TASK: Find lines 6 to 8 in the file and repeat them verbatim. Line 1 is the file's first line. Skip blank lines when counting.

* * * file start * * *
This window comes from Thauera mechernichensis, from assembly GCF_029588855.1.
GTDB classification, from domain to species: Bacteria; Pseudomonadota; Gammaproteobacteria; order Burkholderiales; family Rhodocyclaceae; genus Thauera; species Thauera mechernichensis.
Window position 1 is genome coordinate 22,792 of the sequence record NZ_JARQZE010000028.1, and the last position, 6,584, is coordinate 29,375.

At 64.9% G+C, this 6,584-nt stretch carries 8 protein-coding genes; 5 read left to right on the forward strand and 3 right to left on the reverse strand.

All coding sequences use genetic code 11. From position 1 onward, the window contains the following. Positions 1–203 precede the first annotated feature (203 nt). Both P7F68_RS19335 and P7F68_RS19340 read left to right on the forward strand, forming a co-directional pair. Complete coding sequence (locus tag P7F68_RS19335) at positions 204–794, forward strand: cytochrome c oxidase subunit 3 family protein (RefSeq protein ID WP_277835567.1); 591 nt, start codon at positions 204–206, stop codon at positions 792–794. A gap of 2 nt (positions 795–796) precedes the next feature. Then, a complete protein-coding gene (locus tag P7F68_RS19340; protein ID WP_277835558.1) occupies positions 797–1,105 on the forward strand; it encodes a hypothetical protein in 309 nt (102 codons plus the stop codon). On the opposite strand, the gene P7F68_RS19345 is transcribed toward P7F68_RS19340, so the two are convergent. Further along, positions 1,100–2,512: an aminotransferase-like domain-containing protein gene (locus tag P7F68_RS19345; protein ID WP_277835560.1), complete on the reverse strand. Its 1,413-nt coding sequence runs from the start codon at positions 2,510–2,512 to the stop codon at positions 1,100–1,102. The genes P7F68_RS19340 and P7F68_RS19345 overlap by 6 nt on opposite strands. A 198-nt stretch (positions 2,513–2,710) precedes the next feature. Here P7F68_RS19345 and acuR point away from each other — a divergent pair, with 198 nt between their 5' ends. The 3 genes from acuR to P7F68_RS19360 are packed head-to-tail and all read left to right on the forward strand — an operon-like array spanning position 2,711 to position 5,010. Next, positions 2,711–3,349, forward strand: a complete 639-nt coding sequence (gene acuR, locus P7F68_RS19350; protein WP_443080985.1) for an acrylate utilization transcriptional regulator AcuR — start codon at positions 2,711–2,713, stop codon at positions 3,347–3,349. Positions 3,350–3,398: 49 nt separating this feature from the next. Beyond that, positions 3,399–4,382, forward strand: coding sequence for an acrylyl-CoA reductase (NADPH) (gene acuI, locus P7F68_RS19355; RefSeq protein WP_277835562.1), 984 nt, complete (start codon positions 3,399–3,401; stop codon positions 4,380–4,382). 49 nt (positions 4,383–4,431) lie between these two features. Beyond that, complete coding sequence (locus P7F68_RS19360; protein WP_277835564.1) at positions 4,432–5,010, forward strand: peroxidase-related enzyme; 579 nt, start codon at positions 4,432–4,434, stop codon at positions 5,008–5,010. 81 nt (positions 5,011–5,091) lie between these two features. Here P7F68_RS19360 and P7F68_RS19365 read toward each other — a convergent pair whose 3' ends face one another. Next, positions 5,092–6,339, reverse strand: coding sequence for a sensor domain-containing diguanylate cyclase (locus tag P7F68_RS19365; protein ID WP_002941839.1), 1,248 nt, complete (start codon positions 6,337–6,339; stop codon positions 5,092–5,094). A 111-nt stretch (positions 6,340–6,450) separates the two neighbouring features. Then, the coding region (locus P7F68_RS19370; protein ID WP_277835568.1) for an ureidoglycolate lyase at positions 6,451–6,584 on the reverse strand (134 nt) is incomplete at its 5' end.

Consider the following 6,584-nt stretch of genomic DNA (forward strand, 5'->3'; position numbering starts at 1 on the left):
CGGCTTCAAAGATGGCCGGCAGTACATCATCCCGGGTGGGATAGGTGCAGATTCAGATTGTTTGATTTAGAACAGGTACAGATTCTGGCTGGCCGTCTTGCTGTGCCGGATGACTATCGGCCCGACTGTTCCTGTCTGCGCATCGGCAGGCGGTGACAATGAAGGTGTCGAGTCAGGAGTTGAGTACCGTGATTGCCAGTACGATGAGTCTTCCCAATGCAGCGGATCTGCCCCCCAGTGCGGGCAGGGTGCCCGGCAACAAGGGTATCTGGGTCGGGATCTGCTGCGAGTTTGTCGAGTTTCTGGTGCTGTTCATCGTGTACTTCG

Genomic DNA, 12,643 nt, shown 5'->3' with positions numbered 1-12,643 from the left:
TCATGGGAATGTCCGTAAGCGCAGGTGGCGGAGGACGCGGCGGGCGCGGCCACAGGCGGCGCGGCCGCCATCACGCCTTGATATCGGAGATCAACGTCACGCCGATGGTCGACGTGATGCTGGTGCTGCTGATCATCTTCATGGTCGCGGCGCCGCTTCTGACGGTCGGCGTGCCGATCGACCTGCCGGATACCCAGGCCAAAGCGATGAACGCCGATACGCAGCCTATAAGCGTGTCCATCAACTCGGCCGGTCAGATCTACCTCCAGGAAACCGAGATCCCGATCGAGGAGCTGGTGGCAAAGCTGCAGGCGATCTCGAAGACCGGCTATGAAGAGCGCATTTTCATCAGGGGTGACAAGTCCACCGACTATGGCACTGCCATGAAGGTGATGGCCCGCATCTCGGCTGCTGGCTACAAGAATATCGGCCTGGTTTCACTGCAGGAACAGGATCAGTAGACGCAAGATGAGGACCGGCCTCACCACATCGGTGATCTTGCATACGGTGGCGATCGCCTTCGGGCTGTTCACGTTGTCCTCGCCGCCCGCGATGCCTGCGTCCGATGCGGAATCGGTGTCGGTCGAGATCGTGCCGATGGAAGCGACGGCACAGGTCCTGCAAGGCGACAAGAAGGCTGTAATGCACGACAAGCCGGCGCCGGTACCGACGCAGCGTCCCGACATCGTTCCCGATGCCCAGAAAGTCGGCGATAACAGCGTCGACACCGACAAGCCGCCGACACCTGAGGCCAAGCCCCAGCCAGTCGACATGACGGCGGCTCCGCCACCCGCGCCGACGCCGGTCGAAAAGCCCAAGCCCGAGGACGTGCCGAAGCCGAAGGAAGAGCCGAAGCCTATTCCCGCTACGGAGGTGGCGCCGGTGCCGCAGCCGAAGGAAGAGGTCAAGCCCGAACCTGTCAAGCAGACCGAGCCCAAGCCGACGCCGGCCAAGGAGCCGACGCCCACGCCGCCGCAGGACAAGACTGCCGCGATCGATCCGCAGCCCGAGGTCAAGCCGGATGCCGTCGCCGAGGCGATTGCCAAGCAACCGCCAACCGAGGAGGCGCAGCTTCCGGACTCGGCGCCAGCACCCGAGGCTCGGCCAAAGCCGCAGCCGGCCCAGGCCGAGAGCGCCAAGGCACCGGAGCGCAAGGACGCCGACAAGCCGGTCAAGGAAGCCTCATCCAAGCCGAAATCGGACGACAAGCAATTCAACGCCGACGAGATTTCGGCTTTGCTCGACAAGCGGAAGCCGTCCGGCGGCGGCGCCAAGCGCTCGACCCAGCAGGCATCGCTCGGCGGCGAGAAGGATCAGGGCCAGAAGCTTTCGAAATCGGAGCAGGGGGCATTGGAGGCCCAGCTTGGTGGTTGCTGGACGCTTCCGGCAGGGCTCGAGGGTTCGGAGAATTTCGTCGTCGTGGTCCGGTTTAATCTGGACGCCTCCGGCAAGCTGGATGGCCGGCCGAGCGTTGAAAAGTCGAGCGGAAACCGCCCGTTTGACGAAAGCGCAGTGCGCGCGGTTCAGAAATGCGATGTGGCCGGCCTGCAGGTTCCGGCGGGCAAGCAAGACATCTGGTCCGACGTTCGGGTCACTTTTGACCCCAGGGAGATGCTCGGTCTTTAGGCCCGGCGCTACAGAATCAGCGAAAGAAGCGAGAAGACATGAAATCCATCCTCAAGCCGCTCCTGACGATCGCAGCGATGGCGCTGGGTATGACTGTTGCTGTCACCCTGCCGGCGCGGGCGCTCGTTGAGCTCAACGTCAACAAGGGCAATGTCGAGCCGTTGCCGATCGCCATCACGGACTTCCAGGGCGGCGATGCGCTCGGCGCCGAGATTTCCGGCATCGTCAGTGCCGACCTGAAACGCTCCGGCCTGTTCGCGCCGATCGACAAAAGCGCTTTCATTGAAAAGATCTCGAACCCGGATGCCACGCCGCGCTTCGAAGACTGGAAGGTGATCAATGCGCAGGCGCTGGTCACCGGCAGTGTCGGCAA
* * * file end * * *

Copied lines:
Consider the following 6,584-nt stretch of genomic DNA (forward strand, 5'->3'; position numbering starts at 1 on the left):
CGGCTTCAAAGATGGCCGGCAGTACATCATCCCGGGTGGGATAGGTGCAGATTCAGATTGTTTGATTTAGAACAGGTACAGATTCTGGCTGGCCGTCTTGCTGTGCCGGATGACTATCGGCCCGACTGTTCCTGTCTGCGCATCGGCAGGCGGTGACAATGAAGGTGTCGAGTCAGGAGTTGAGTACCGTGATTGCCAGTACGATGAGTCTTCCCAATGCAGCGGATCTGCCCCCCAGTGCGGGCAGGGTGCCCGGCAACAAGGGTATCTGGGTCGGGATCTGCTGCGAGTTTGTCGAGTTTCTGGTGCTGTTCATCGTGTACTTCG

Genomic DNA, 12,643 nt, shown 5'->3' with positions numbered 1-12,643 from the left: